|Mortgage Type||Today's Interest Rate|
|30-year fixed mortgage||2.779%|
|20-year fixed mortgage||2.603%|
|15-year fixed mortgage||2.258%|
30-year mortgage rates
The average 30-year mortgage rate today is 2.779%, down 0.003% from yesterday's average of 2.782%. Borrowing at today's average rate would leave you with a monthly principal and interest payment of $410 per $100,000 in mortgage debt. Over the life of the loan, your total interest costs would add up to $47,520 per $100,000 borrowed.
Check out The Ascent's mortgage calculator to see what your monthly payment might be and how much your loan will ultimately cost. Also learn how much money you'd save by snagging a lower interest rate, making a larger down payment, or choosing a shorter loan term.
20-year mortgage rates
The average 20-year mortgage rate today is 2.603%, up .004% from yesterday's average of 2.599%. A loan at today's average rate would come with a monthly principal and interest payment of $535 per $100,000 borrowed. Total interest costs would be $28,384 per $100,000 in mortgage debt over the life of the loan.
You may be surprised that the monthly payment is so much higher for the 20-year loan than on the 30-year loan even though rates are slightly lower. Remember, though, that you'll be repaying your loan in a decade less time -- which is also why your total interest costs are lower.
15-year mortgage rates
The average 15-year mortgage rate today is 2.258%, down .017% from yesterday's average of 2.275%. For each $100,000 borrowed at today's average rate, your monthly principal and interest payment would add up to $655. The total costs of interest would add up to $17,982 per $100,000 borrowed at today's average rate.
Again, the monthly payments are higher than with the 20-year or 30-year despite the lower rate. This is also explained by the shortened repayment timeline. The bright spot is, total interest costs are even lower.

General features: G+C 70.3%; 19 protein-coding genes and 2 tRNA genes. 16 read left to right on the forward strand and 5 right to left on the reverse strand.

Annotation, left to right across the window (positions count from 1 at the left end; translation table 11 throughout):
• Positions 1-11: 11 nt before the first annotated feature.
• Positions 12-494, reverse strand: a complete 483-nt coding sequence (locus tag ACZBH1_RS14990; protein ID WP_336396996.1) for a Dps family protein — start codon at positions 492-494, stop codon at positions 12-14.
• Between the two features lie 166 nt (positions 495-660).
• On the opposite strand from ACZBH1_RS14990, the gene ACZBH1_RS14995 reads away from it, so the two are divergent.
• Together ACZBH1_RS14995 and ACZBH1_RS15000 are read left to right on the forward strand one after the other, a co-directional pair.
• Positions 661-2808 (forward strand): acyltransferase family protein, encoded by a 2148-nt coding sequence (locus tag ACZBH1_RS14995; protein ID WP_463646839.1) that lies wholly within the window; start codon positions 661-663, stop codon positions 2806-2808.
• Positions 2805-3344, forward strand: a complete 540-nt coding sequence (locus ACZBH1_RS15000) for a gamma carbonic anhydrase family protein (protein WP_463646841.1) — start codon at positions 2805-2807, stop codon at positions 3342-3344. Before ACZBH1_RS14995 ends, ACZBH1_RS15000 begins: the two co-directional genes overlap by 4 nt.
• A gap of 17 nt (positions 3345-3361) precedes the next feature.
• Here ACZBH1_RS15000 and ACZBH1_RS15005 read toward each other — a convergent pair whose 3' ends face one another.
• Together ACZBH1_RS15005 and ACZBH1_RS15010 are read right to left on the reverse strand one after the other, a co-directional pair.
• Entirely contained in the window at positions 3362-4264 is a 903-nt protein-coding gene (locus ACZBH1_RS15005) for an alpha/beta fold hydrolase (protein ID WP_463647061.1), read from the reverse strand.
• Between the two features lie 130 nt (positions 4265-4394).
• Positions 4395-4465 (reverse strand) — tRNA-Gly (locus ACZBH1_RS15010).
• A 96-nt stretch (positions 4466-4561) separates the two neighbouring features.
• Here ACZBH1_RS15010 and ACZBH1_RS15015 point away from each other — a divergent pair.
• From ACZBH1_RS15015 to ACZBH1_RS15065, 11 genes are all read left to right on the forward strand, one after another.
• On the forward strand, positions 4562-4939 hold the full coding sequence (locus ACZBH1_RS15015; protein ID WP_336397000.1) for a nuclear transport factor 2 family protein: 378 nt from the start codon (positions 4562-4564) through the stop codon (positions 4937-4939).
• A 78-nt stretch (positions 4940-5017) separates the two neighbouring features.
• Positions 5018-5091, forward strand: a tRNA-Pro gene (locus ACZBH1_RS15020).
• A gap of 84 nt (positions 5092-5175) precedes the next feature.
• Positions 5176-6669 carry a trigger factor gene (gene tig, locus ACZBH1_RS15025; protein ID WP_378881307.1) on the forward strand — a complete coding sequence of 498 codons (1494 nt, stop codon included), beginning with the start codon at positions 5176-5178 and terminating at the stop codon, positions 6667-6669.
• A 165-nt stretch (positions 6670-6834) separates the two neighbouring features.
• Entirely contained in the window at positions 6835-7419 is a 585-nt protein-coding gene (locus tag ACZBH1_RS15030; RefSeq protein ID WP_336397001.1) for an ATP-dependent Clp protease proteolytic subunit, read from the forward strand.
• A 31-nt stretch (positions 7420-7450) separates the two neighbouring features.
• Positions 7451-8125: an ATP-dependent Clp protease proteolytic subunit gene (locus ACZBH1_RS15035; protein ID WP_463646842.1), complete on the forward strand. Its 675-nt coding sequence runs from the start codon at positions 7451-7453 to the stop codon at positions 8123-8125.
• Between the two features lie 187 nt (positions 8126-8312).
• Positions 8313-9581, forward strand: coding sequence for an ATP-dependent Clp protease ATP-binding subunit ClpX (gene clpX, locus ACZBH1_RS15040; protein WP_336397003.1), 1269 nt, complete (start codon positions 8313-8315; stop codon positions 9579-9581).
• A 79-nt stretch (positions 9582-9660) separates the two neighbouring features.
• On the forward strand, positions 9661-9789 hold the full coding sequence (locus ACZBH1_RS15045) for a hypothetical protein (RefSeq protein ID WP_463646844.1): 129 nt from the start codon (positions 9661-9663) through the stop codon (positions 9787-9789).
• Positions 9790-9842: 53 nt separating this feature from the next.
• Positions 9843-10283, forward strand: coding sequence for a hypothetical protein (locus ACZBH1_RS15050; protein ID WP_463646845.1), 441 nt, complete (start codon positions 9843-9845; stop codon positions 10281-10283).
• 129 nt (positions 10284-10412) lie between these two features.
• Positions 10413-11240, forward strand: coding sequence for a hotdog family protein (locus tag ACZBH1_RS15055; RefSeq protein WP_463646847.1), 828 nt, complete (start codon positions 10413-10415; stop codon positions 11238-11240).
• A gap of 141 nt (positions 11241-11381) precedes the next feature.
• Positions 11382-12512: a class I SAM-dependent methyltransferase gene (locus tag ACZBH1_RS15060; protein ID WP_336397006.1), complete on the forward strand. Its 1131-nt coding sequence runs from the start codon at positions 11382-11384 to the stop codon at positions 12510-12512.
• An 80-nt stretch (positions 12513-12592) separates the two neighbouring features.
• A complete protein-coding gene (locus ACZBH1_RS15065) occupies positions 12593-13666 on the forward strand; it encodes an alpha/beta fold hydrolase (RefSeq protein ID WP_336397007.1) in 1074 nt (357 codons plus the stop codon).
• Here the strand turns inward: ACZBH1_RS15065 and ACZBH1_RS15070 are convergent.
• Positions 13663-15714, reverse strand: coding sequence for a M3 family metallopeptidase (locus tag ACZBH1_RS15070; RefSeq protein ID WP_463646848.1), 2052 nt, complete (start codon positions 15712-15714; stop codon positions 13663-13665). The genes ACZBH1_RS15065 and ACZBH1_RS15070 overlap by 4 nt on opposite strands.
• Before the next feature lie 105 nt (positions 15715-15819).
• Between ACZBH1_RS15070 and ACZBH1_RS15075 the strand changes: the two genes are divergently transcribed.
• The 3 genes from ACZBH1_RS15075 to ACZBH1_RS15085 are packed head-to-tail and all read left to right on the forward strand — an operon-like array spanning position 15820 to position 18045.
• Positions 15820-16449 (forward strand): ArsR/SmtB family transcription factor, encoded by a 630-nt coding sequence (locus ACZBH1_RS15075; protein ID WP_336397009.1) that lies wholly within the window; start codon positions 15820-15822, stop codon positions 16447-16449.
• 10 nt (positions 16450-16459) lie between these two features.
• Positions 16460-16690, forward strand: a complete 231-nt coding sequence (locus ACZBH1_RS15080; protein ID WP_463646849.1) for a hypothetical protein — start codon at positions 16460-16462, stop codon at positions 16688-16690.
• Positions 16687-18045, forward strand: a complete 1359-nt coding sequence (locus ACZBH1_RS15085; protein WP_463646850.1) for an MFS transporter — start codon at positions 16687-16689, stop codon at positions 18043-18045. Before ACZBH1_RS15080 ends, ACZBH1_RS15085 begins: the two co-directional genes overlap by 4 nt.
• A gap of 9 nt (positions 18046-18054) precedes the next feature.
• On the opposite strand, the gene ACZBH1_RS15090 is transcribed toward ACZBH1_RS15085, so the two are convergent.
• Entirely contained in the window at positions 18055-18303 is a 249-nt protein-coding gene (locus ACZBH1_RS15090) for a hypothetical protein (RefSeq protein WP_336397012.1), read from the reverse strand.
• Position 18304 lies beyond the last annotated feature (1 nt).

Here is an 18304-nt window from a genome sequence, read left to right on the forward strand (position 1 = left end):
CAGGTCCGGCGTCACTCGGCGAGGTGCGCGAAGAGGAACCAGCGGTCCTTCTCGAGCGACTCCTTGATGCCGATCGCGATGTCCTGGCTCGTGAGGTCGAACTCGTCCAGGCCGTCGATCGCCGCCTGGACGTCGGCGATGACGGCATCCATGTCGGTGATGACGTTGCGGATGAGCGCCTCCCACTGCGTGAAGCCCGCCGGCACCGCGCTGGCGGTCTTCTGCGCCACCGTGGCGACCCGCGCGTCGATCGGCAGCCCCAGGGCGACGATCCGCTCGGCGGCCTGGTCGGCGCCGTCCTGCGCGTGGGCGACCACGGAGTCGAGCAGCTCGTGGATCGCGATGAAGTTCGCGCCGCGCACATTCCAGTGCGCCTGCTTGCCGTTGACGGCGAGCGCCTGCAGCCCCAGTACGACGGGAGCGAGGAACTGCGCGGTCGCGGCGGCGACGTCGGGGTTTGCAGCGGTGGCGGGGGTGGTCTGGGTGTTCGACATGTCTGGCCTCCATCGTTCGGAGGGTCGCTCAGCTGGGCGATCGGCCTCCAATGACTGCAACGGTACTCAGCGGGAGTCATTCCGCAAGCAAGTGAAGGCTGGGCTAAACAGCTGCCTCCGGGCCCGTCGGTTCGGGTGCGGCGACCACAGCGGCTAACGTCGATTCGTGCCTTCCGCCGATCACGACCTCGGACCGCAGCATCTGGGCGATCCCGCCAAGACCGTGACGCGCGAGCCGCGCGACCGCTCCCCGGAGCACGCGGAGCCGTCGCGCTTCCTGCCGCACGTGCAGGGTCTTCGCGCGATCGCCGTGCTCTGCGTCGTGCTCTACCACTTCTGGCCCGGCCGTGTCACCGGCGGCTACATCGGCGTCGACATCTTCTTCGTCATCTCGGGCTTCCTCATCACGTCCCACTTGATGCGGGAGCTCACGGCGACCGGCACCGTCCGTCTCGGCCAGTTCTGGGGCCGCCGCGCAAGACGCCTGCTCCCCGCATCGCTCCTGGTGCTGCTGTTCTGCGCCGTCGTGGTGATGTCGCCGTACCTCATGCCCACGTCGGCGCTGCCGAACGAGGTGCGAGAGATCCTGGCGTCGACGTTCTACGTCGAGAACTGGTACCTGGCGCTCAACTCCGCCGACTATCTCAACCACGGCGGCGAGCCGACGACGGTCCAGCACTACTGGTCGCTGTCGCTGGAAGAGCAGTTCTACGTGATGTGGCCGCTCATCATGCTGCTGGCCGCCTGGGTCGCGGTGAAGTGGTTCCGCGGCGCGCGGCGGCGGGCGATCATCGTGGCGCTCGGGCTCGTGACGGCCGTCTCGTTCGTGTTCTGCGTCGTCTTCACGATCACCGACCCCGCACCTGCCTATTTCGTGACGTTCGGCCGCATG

The average 5/1 ARM rate is 3.210%, down 0.112% from yesterday's average of 3.322%. An adjustable-rate mortgage means your rate is guaranteed only for a short time -- five years in this case. Since rates are so low right now, your rate and payment would likely go up after five years. Because the 30-year rate is lower than the 5/1 ARM rate right now, you'd probably be better off locking in at this lower fixed rate for the life of the loan.
Should I lock my mortgage rate now?
A mortgage rate lock guarantees you a certain interest rate for a specified period of time -- usually 30 days, though you may be able to secure your rate for up to 60 days. You'll generally pay a fee to lock in your mortgage rate, but that way, you're protected in case rates climb between now and when you actually close on your mortgage.
If you plan to close on your home within the next 30 days, then it pays to lock in your mortgage rate based on today's rates -- especially since they're so competitive. But if your closing is more than 30 days away, you may want to choose a floating rate lock instead for what will usually be a higher fee, but one that could save you money in the long run. A floating rate lock lets you secure a lower rate on your mortgage if rates fall prior to your closing, and while today's rates are still quite low, we don't know if rates will go up or down over the next few months. As such, it pays to:
- LOCK if closing in 7 days
- LOCK if closing in 15 days
- LOCK if closing in 30 days
- FLOAT if closing in 45 days
- FLOAT if closing in 60 days
Before locking in, you should get rate quotes from at least three of the best mortgage lenders to ensure you're getting a loan at the most competitive possible rate.